The Switch From Nocturnal To Daytime

A commonly held and supported theory is that the common ancestors of mammals were nocturnal and, somewhere along the way, this switched to diurnal. Most animal today have some sort of nocturnal behavior that is thought to have originated from the pest when our ancestors were nocturnal. This includes humans because we can become nocturnal, albeit temporarily, in response to environmental situations. It is generally understood that the common ancestors were under threat from much bigger and very dangerous predators that were active during the day. It was far safer for them the hide and rest rather than try to compete for resources with these predators and risk dying, which would threaten species survival.

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Researchers from the University College London wanted to understand when the switch occurred. They analyzed the behavior of over 2,000 existing species in order to create a dataset to reconstruct the activity patterns of the mammalian common ancestor. They found that the appearance of diurnal coincided with the death of the dinosaurs and other larger predators. Essentially, the biggest threat to the mammalian ancestors was eliminated and they could be active in the day without peril of death and less competition for resources. They estimate that the diurnal behavior began 66 million years ago, though more research is needed to make that figure more accurate. They found that ancestors of simian primates, like gibbons and gorillas, were the first to begin the change from nocturnal to diurnal. This did not happen overnight and took several million years to embed itself within mammals. This finding supports the fact that simian primates have visual powers similar to those of avian and reptile species, which did not go through a phase of nocturnal to diurnal.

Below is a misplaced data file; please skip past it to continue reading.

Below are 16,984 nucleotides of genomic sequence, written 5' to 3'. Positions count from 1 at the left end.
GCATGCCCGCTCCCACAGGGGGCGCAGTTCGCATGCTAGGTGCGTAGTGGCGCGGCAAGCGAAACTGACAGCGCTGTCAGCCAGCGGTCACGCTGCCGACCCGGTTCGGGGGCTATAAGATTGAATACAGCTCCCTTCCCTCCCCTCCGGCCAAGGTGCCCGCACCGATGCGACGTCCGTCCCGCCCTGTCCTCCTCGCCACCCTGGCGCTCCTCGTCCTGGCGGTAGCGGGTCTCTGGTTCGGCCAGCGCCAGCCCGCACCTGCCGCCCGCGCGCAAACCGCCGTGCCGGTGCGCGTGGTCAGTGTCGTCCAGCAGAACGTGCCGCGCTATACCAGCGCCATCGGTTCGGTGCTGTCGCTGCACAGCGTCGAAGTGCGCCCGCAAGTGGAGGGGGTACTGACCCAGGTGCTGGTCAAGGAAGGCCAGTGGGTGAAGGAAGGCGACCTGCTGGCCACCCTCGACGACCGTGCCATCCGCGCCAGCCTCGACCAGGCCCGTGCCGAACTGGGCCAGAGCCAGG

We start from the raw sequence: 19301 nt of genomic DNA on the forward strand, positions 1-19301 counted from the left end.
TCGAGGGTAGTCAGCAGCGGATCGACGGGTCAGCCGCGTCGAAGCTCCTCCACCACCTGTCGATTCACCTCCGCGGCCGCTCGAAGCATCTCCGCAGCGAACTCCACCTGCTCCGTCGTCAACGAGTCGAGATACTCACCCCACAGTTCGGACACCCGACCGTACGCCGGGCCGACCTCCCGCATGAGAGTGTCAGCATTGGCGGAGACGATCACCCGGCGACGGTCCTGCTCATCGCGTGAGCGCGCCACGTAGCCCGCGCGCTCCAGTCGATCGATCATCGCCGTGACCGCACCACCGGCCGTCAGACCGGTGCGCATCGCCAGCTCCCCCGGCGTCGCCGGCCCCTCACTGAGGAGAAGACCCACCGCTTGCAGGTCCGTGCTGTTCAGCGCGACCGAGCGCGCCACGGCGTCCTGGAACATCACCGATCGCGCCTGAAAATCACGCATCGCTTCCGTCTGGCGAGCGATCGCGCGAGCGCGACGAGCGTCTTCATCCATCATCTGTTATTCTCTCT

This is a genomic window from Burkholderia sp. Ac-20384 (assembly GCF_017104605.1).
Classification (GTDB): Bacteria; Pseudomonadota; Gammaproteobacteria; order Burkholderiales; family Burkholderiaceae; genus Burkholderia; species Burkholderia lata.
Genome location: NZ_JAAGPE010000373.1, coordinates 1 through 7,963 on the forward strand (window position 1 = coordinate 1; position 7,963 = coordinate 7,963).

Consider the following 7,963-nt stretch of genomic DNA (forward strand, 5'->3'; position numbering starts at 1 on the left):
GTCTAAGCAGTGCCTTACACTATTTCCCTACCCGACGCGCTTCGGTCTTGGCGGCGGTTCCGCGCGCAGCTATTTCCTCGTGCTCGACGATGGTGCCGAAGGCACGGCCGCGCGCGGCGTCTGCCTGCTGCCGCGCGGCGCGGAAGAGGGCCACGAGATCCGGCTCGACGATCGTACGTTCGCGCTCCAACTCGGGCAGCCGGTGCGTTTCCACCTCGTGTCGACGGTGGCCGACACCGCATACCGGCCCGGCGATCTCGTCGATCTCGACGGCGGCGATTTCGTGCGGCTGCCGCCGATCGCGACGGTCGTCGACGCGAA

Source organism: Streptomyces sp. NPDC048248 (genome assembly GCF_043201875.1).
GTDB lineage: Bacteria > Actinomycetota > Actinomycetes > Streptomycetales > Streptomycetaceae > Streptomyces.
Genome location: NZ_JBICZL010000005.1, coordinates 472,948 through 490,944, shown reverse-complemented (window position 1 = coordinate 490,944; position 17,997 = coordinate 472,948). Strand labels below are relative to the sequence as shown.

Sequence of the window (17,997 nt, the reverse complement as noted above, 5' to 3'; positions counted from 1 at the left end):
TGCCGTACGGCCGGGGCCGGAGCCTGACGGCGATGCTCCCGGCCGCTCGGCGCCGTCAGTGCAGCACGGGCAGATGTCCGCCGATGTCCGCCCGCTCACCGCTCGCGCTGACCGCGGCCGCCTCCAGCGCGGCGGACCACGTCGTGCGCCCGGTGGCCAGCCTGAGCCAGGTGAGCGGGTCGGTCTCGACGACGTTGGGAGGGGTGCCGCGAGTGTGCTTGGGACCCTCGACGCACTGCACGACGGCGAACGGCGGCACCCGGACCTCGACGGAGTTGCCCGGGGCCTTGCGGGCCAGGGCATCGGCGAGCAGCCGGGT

One of the shortfalls of this study is that it used existing species only to discern the timeline. Fossils were not used because there are not enough of them to give an accurate picture of this particular behavior. Also, it is extremely difficult to learn about behavior from fossils. That is one of the issues that researchers face when trying to understand what happened millions of years ago. We have limited fossils and fossils are limited in what they can tell us. We have to continue researching ways to improve our analysis capabilities by improving the technologies we use as well as the methods we employ.

One of the important things to keep in mind is that not every species became a fossil and we have lost some data. While we may never understand the entire situation of dinosaurs, we can continue to build an idea of them that comes close to reflecting the truth.